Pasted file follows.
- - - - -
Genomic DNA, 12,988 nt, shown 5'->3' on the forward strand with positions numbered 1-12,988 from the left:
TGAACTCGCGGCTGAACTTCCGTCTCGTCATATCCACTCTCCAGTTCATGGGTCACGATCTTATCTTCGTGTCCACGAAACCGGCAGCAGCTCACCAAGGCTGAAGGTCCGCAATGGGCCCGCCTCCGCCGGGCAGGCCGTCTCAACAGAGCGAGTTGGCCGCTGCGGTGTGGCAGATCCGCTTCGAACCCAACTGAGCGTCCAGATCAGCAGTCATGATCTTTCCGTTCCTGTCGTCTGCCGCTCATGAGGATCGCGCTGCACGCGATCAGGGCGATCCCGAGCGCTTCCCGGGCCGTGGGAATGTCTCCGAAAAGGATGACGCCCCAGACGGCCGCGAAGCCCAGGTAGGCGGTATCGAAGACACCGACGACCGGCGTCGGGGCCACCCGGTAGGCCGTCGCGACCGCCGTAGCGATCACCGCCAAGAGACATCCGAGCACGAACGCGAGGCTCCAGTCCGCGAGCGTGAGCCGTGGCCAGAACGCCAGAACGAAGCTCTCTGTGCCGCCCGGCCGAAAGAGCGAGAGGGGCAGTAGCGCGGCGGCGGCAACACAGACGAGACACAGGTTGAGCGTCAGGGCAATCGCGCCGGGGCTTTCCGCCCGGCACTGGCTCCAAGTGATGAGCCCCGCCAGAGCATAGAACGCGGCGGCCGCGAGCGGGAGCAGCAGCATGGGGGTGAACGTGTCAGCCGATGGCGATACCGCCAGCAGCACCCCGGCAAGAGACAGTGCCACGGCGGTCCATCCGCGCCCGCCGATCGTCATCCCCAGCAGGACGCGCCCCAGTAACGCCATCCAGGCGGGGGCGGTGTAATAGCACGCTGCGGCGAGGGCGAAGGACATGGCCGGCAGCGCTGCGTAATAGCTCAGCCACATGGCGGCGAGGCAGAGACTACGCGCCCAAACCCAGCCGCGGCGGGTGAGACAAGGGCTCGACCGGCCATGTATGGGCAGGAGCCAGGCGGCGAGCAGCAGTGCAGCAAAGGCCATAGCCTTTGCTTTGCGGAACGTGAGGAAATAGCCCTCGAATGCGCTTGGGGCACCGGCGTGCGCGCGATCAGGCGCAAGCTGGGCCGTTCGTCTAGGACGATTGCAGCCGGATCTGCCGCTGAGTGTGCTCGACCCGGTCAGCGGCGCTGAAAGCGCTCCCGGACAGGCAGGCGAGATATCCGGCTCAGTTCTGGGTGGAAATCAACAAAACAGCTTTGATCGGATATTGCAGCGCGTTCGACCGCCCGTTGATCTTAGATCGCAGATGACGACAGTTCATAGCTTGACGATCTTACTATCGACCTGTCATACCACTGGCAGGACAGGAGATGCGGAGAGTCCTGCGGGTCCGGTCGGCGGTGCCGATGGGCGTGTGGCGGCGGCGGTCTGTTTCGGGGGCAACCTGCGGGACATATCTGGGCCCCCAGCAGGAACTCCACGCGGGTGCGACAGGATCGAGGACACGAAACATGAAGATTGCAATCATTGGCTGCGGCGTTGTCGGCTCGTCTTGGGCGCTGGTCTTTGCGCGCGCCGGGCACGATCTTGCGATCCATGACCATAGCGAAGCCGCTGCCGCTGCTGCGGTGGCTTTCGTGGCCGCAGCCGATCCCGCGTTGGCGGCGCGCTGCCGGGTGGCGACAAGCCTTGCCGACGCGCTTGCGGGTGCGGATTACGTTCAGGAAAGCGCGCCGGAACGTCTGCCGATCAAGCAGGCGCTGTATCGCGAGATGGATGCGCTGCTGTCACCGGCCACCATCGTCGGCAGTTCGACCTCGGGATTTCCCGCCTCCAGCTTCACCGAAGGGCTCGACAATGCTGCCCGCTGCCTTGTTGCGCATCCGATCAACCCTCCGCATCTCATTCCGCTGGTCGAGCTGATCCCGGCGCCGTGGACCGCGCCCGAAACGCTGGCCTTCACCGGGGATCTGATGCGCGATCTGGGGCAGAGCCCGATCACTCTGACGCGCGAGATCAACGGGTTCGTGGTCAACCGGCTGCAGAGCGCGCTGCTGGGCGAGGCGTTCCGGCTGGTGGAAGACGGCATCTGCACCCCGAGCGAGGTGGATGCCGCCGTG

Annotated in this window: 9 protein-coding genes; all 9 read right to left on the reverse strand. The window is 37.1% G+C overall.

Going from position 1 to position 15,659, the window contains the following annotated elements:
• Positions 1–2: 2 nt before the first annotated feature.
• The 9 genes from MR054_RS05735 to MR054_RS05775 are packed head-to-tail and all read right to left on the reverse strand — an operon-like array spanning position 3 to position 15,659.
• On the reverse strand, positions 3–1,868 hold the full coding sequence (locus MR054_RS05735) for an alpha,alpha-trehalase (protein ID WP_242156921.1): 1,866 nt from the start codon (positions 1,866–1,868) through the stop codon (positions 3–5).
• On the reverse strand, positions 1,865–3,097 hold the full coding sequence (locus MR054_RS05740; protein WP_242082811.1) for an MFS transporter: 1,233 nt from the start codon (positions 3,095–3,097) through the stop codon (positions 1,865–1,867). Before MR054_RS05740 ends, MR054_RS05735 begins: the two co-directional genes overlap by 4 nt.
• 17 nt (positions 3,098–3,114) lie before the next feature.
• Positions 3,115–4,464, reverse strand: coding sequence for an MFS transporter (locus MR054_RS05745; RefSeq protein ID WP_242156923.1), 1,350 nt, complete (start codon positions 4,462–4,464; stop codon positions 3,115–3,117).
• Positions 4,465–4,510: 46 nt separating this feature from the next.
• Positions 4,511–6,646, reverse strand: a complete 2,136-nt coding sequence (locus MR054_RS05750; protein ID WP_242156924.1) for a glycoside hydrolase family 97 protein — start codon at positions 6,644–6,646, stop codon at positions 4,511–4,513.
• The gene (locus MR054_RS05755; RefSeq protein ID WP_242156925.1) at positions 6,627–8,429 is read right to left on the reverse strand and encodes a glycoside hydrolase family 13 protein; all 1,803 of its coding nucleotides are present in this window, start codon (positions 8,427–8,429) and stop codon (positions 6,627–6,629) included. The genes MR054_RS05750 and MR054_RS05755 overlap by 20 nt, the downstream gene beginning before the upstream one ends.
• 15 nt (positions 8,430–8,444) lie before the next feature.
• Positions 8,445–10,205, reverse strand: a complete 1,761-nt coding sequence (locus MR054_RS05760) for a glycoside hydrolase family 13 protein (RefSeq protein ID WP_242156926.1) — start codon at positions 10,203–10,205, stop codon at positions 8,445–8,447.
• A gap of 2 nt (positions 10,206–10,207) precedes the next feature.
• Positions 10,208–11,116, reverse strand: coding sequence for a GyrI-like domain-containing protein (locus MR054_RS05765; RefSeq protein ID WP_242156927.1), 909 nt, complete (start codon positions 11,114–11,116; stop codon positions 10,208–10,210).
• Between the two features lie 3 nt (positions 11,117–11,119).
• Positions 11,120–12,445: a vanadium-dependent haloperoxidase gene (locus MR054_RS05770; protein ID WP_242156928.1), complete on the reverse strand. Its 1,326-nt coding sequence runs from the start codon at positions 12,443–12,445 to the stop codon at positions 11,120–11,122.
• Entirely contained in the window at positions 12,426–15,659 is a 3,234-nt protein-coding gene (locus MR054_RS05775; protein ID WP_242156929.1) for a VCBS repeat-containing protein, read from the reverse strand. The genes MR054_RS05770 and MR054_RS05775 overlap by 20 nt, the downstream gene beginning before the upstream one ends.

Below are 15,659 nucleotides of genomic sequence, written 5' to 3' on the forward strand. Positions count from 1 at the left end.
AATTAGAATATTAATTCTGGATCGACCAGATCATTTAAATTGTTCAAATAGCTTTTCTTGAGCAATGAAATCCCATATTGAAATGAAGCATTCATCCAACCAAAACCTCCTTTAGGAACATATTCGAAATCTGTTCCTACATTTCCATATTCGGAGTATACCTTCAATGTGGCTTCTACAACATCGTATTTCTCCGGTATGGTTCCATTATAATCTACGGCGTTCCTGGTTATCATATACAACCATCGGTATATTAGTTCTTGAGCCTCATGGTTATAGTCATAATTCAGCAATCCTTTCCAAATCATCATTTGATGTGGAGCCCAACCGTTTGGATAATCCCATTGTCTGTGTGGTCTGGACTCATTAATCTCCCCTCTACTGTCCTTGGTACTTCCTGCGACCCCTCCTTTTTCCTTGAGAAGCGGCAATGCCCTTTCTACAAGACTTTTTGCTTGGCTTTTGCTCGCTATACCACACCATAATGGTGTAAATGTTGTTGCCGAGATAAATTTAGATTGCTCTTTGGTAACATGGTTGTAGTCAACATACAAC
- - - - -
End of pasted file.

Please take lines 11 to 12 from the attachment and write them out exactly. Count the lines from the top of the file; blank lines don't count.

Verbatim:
• Positions 4,465–4,510: 46 nt separating this feature from the next.
• Positions 4,511–6,646, reverse strand: a complete 2,136-nt coding sequence (locus MR054_RS05750; protein ID WP_242156924.1) for a glycoside hydrolase family 97 protein — start codon at positions 6,644–6,646, stop codon at positions 4,511–4,513.